Where is the moneyThe country’s economy risks being left behind due to continuing dismal FDI flow
Nothing seems to be going right for Nepal’s economy—double-digit inflation, declining business investment and underwhelming economic growth. For a country with a low Gross Domestic Product (GDP) like Nepal, the best bet to attain growth, at least in the short term, is foreign direct investment (FDI). But despite billions of rupees worth of FDI commitments, the actual inflow of foreign investment into the country has remained low. While Nepal received FDI pledges worth Rs15.13 billion in 2015-16, the actual investment amounted to just Rs4.79 billion as of the 11th month of the fiscal year.
With the onset of globalisation, one striking feature of the world economy has been the flow of private capital in the form of FDI. Since the 1990s, given resource constraints and lack of domestic investment, FDI has been an important source of financing for developing countries. And given the potential role of FDI in accelerating growth, developing countries have shown a keen interest in attracting it. The growth of many emerging economies of Asia such as Malaysia and Thailand can primarily be attributed to foreign investment. To attract more FDI, India has recently introduced sweeping reforms to its rules on foreign investment. According to the United Nations Conference on Trade and Development, Asia is the world’s top recipient region of FDI with almost 30 percent of worldwide investment.
However, Nepal’s share has been negligible. Although the country has a Foreign Investment Promotion Board and legislations like Foreign Investment and Technology Transfer Act 1992 in place, it has not been able to draw much FDI.
The key to attracting foreign investment is to create a favourable business environment in the country. This is where Nepal’s problem lies. Overweening bureaucracy, copious red-tape and poor infrastructure put Nepal at 105th position in global rankings in terms of the ease of starting a business in 2016—down from 94th in 2015. According to the World Bank Doing Business Report 2016, starting a business in Nepal requires seven procedures, takes 17 days and costs 28.40 percent of the income per capita. Out of 189 countries, the report has ranked Nepal 131st in terms of ease of getting electricity and 152nd in terms of enforcing contracts. Labour availability in the country has also fallen in recent years.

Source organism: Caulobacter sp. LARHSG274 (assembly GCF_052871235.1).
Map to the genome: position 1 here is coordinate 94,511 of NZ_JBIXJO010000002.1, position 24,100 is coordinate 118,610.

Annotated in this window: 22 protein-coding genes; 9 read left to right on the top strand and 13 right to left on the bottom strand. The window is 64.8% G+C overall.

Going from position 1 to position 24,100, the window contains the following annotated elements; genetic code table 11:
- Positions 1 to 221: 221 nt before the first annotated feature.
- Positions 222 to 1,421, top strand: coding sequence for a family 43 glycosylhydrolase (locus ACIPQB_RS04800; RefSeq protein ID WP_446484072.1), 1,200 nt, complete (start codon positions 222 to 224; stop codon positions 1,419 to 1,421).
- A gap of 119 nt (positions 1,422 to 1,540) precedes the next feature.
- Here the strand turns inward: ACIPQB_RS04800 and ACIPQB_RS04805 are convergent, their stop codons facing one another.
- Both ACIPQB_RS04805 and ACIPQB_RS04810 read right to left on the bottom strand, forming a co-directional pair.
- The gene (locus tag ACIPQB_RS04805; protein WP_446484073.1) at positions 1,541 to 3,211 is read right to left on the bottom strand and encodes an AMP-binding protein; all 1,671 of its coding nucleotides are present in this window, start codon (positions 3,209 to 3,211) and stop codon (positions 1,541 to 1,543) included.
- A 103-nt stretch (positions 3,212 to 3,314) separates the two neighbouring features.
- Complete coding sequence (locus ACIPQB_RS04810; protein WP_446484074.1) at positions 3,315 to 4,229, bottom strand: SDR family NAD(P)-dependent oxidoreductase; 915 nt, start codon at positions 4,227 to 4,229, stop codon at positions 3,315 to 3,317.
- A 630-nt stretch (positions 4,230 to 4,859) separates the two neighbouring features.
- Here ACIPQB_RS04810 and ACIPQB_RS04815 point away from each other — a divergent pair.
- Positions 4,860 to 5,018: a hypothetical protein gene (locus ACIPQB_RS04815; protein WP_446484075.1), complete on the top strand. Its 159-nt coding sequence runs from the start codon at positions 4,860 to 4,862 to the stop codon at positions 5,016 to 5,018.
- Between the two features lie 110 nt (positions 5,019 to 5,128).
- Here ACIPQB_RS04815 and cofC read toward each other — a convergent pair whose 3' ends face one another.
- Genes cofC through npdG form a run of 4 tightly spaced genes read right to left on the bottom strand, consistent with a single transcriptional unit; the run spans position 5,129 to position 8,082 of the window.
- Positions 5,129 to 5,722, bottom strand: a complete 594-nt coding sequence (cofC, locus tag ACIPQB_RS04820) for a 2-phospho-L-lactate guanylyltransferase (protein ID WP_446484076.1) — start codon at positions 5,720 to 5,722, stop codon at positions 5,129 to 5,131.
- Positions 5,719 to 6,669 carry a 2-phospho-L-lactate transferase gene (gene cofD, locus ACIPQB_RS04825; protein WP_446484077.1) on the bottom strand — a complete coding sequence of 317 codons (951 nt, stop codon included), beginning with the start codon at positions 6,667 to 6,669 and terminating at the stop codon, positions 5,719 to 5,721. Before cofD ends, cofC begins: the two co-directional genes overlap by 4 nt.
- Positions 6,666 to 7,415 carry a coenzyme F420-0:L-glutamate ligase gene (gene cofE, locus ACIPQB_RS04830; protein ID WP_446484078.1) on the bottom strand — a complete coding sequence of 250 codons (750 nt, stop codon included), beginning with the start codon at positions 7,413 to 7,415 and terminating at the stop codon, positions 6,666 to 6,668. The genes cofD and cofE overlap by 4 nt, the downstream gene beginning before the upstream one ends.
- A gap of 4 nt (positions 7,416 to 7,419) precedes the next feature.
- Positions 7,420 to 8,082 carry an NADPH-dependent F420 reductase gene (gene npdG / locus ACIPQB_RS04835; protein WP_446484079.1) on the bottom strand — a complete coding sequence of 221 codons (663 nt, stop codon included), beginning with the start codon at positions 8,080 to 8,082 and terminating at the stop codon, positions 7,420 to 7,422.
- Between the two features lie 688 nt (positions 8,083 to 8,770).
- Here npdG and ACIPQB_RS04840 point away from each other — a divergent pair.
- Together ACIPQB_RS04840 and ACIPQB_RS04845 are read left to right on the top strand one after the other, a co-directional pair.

Low economic growth can mainly be attributed to the decade-long conflict and political instability. It has already been 10 years since the conflict ended, but political stability appears nowhere in sight. It is high time Nepal achieved that and created an investment friendly environment. In every year’s budget, there is an emphasis on increasing FDI into the country. However, mere words are inadequate; we need accompanying policies and politics. With both China and India growing at rapid clips, we are ideally placed to exploit the opportunities. Investments from the two giant economies, in addition to other investors we can attract, will go a long way in assisting ours.